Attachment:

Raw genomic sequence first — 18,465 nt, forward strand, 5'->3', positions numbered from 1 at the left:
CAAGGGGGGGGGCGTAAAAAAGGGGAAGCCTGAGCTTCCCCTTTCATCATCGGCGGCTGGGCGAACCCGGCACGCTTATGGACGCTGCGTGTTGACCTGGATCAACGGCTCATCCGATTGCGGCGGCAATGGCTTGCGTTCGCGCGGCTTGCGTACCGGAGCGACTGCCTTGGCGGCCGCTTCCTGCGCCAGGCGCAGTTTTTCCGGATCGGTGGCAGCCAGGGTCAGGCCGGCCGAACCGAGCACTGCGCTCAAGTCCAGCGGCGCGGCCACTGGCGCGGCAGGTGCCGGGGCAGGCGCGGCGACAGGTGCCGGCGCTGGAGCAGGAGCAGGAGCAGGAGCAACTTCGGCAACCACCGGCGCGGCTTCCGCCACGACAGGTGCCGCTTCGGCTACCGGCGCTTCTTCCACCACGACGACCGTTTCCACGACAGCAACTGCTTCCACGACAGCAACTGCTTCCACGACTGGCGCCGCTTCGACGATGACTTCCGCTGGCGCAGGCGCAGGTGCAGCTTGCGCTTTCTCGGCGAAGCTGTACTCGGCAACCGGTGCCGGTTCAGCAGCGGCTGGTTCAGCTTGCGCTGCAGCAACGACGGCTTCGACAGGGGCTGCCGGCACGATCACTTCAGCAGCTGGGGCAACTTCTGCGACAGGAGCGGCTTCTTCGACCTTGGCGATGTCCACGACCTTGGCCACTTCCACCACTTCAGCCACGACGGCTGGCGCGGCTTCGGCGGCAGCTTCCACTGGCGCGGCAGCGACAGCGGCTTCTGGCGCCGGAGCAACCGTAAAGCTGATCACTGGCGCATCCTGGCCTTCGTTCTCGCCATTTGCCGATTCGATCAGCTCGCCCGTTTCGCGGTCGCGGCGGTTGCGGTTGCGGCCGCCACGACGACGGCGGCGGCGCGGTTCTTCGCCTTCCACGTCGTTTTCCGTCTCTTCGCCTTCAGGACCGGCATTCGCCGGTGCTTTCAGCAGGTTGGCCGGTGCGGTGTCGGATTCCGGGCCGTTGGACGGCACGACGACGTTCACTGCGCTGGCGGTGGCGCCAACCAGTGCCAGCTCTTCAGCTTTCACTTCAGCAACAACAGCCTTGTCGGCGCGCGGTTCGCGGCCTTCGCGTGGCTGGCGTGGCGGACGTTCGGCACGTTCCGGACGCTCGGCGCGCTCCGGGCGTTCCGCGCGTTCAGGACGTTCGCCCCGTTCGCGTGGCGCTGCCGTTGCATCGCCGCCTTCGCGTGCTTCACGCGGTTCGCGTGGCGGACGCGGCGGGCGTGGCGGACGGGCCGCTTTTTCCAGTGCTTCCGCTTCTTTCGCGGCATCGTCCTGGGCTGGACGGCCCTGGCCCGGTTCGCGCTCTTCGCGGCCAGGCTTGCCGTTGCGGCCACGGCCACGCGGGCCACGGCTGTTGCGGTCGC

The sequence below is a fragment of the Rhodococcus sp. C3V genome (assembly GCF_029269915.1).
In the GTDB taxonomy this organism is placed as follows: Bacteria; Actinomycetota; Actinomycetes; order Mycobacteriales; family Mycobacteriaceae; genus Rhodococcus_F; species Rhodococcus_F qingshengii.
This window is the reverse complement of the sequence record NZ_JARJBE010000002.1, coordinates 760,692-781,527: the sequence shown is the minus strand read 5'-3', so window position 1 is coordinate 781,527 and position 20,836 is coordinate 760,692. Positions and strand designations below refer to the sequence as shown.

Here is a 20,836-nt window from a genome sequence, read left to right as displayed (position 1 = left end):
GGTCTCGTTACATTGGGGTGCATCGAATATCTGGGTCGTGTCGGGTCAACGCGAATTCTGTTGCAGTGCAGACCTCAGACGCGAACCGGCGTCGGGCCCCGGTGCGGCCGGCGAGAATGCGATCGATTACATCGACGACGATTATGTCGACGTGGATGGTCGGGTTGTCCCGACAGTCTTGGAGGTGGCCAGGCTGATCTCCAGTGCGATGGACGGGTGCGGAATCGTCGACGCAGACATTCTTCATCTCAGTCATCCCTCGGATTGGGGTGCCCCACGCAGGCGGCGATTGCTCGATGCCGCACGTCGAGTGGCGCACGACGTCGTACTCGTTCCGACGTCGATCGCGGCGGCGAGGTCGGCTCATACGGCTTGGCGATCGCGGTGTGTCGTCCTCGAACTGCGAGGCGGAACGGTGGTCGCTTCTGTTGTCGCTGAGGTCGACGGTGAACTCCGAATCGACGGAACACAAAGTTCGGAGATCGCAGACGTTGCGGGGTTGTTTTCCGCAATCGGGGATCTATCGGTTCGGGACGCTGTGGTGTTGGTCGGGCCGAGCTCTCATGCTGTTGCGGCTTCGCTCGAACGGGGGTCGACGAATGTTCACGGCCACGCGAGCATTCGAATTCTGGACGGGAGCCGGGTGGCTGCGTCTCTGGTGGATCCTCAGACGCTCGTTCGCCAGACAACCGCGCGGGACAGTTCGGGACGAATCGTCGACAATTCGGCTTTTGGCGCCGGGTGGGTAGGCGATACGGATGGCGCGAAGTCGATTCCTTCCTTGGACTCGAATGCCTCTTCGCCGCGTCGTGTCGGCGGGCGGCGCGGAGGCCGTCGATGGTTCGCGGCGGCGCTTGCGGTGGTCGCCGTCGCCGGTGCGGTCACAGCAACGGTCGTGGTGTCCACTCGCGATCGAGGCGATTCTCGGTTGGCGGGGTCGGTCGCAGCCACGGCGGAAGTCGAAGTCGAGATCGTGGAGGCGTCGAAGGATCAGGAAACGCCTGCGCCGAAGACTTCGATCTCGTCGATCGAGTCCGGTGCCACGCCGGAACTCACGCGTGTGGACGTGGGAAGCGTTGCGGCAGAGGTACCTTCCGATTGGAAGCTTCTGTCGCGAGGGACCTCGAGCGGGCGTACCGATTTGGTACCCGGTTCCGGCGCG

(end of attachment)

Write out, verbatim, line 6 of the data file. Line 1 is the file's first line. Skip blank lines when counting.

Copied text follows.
Here is a 20,836-nt window from a genome sequence, read left to right as displayed (position 1 = left end):